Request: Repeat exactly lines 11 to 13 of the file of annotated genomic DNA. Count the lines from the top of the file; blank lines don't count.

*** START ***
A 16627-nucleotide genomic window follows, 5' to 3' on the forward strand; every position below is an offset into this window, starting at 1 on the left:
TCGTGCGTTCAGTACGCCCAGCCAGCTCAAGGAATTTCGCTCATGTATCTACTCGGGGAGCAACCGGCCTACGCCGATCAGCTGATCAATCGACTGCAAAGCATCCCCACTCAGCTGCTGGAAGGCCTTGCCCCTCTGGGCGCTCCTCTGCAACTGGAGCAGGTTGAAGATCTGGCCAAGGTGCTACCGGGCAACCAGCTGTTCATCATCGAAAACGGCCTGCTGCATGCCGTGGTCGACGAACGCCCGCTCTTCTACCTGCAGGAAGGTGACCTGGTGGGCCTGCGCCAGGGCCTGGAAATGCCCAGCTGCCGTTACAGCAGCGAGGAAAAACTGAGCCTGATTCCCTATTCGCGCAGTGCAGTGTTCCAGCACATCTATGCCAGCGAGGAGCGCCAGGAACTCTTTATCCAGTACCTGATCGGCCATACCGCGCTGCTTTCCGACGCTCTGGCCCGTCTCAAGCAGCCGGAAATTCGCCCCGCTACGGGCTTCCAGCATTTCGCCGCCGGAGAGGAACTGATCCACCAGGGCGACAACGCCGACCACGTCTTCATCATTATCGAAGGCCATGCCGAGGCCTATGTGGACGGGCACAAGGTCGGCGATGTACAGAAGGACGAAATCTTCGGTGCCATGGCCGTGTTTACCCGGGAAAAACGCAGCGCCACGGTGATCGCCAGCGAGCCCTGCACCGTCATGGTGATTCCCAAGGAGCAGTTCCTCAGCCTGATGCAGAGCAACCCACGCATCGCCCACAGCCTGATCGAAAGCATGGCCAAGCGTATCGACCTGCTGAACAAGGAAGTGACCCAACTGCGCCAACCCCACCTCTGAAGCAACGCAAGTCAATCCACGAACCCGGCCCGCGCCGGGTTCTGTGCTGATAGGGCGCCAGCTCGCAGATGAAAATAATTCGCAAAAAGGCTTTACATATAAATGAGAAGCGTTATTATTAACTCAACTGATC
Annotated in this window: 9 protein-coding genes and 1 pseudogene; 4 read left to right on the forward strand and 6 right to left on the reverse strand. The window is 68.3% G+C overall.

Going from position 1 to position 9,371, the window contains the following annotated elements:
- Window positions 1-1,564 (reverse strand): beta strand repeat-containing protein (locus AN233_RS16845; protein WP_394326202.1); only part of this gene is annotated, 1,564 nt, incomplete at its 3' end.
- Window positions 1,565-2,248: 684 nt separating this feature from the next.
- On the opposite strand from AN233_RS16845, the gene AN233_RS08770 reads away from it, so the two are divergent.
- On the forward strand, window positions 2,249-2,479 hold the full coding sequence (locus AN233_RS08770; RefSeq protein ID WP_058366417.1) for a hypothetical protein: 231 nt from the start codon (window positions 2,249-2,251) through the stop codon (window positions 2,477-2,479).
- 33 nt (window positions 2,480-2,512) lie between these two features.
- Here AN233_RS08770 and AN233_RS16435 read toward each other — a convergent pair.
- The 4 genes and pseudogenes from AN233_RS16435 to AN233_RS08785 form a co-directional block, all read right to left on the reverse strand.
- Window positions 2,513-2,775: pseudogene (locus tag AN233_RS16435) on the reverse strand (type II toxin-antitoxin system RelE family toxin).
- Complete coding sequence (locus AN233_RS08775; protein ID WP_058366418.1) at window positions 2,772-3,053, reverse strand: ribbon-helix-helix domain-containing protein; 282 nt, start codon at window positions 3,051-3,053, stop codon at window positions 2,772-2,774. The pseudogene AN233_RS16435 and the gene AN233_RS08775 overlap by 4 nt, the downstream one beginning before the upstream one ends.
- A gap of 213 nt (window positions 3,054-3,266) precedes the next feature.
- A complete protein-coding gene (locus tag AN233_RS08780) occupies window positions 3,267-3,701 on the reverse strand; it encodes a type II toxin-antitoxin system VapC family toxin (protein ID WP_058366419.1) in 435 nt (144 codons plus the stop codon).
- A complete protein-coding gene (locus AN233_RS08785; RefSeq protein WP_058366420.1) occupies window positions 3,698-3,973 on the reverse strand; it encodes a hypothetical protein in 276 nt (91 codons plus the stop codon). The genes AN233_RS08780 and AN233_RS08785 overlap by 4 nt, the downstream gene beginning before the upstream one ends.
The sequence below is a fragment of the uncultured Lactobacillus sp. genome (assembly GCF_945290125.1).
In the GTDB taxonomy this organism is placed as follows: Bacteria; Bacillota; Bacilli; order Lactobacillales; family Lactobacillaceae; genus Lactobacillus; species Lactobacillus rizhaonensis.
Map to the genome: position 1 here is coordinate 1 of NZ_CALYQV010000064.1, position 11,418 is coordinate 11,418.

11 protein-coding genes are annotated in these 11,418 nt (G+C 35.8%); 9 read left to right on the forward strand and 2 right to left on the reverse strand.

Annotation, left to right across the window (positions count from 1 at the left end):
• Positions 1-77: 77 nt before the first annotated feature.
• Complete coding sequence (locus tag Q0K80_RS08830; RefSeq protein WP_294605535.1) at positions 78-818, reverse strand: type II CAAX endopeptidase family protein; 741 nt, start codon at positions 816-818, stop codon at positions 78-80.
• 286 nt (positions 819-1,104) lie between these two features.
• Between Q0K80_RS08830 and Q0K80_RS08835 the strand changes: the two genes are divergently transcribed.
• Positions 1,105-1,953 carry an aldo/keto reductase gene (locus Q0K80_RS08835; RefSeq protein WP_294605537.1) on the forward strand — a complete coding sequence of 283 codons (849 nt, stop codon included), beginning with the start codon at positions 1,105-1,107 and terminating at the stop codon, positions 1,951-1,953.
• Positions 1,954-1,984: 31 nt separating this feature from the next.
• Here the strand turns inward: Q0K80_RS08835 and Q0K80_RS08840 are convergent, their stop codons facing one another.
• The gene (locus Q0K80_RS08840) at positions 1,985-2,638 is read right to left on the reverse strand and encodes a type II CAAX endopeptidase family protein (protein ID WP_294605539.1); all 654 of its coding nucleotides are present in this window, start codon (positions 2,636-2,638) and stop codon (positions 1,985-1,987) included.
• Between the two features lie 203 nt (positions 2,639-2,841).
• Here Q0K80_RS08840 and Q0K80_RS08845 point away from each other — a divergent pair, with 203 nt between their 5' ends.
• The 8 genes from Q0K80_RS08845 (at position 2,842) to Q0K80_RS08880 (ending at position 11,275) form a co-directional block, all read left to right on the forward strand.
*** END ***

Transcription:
- The 4 genes and pseudogenes from AN233_RS16435 to AN233_RS08785 form a co-directional block, all read right to left on the reverse strand.
- Window positions 2,513-2,775: pseudogene (locus tag AN233_RS16435) on the reverse strand (type II toxin-antitoxin system RelE family toxin).
- Complete coding sequence (locus AN233_RS08775; protein ID WP_058366418.1) at window positions 2,772-3,053, reverse strand: ribbon-helix-helix domain-containing protein; 282 nt, start codon at window positions 3,051-3,053, stop codon at window positions 2,772-2,774. The pseudogene AN233_RS16435 and the gene AN233_RS08775 overlap by 4 nt, the downstream one beginning before the upstream one ends.